This is the first post in a series about doing device firmware updates (DFU) over the air (OTA) and continuous delivery of firmware for embedded devices. We'll explore the different parts of a complete end-to-end system with this capability.

    This post will be about a fundamental component in such a system: the bootloader.

  • Shedding light on power plant control networks

    Like all critical infrastructure sectors, the energy sector has become reliant on automation techniques to monitor and control its networks. However, not much is publicly known about these techniques or the networks that tend to use proprietary protocols and operate in closed settings.

    To address this knowledge gap, we at the Brandenburg University of Technology, recently conducted a project to study the design of industrial control networks that run power plants. Below are some of our key takeaways that we presented recently at PAM 2022.

  • How effective is HTTPS/TLS usage in the consumer IoT ecosystem?

    Unfortunately, little is known about the degree of effectiveness with which IoT devices use TLS. What’s more worrisome is that TLS usage in other non-browser software has been found to be particularly problematic, with some experts calling it “the most dangerous code in the world”.

    To fill this knowledge gap, we at Northeastern University and IMDEA Networks studied ~17M TLS IoT device connections. The following post offers a brief snapshot of what we discovered and presented at IMC 2021.

  • Arduino And Git: Two Views

    You can’t do much development without running into Git, the version control management system. Part of that is because so much code lives on GitHub which uses Git, although you don’t need to know anything about that if all you want to do is download code. [Dr. Torq] has a good primer on using Git with the Arduino IDE, if you need to get your toes wet.

Free Software Leftovers

Filed under
Software

  • What Computer Science Programs Should Teach (IMHO)

    Mostly I’m impressed with the energy out of new graduates, but observing some things, I think I’m not positive that is directly correlated to what colleges are teaching them. There are also a lot of things in industry that I see people lack experience in, and while it’s not the fault of a college program to teach people things, nor even should it be a requirement that someone have a CS degree, these are things that are most easily fixed if they were addressed at this level.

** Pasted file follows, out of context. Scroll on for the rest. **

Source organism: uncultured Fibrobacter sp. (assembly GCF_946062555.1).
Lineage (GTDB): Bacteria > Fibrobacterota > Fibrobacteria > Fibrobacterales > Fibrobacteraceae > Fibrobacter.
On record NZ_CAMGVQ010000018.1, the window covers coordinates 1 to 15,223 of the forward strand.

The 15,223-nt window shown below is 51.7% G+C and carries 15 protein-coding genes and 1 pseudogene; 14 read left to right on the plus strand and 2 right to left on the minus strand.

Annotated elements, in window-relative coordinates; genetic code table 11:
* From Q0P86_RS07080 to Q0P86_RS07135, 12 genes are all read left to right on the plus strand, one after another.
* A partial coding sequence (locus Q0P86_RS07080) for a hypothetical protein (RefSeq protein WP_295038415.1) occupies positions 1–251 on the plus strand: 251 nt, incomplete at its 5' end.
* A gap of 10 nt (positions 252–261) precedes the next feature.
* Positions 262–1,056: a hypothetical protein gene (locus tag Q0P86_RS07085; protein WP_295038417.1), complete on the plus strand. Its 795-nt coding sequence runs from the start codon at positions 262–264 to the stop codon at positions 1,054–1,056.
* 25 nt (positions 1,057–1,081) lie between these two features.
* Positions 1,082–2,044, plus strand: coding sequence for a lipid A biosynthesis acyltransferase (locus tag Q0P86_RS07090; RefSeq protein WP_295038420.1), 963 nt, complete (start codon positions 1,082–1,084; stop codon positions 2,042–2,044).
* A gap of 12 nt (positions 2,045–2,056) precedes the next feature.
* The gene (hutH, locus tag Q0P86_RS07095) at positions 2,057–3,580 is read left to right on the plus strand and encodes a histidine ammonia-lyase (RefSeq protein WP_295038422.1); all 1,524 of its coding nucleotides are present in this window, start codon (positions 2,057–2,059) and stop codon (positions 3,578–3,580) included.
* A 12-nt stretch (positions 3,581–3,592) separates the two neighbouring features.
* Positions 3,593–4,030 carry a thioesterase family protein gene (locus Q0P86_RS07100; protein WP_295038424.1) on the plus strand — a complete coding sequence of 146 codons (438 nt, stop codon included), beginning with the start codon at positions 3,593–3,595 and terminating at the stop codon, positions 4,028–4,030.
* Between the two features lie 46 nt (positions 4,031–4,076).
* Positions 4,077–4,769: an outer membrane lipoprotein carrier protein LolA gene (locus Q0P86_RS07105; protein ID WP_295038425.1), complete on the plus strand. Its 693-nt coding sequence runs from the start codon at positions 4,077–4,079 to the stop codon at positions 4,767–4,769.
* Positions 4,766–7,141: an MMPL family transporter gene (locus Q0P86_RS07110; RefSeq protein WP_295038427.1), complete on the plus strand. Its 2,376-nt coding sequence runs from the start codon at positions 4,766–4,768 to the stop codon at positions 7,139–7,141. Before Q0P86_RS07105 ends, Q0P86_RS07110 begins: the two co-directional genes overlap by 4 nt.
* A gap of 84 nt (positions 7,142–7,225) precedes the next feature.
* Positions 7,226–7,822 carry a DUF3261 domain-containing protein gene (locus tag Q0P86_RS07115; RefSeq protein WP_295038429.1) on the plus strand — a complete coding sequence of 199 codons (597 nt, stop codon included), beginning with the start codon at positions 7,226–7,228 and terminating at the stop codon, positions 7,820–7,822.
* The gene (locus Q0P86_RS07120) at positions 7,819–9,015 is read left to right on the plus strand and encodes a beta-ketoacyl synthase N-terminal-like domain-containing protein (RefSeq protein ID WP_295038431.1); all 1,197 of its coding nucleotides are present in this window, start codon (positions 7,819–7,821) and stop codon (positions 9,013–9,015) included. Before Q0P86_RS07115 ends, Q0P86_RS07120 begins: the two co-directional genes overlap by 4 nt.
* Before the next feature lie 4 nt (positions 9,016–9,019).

Well, first off, there is little “Computer Science” in much of anything any of us in the computer industry do. So I think, really, we should just admit that what universities are teaching is “software engineering”. That’s ok. Call it that if it lets you rewrite the curriculum. Even that’s a euphemism though? Should we maybe first admit that too?

  • People of WordPress: Meher Bala

    In this series, we share some of the inspiring stories of how WordPress and its global network of contributors can change people’s lives for the better. This month we feature a Indian-based WordPress developer and long term contributor on how it helped her find a career and a local and global community to belong to.

    WordPress is an inspiration to Meher Bala, a frontend web developer and community builder from India. From using the software as a basic website tool to helping entrepreneurs and good causes around the world fulfill their aspirations, she has overcome personal barriers and now aims to inspire others.

    Meher found her vocation and learned new skills through WordPress. She also discovered a way to encourage other women to consider careers in IT.

  • 8 Photoshop Alternatives for Creating 3D Elements

    Blender is a favorite among 3D designers. Whether you’re creating a scene or a character, there’s not much you can’t do with this software.

    You can use Blender for 3D printing, and like Substance 3D Stager, you can add lighting to your scenes or work with UV maps to create accurate texture mapping in Blender designs. And that’s not even the half of it; check out these Blender tutorials to acquaint yourself with the program.

    Blender’s 3D abilities are definitely more complex than what was offered by Photoshop’s 3D features. It can easily replace some features like 3D text creation and perspective warping.

  • Uncurled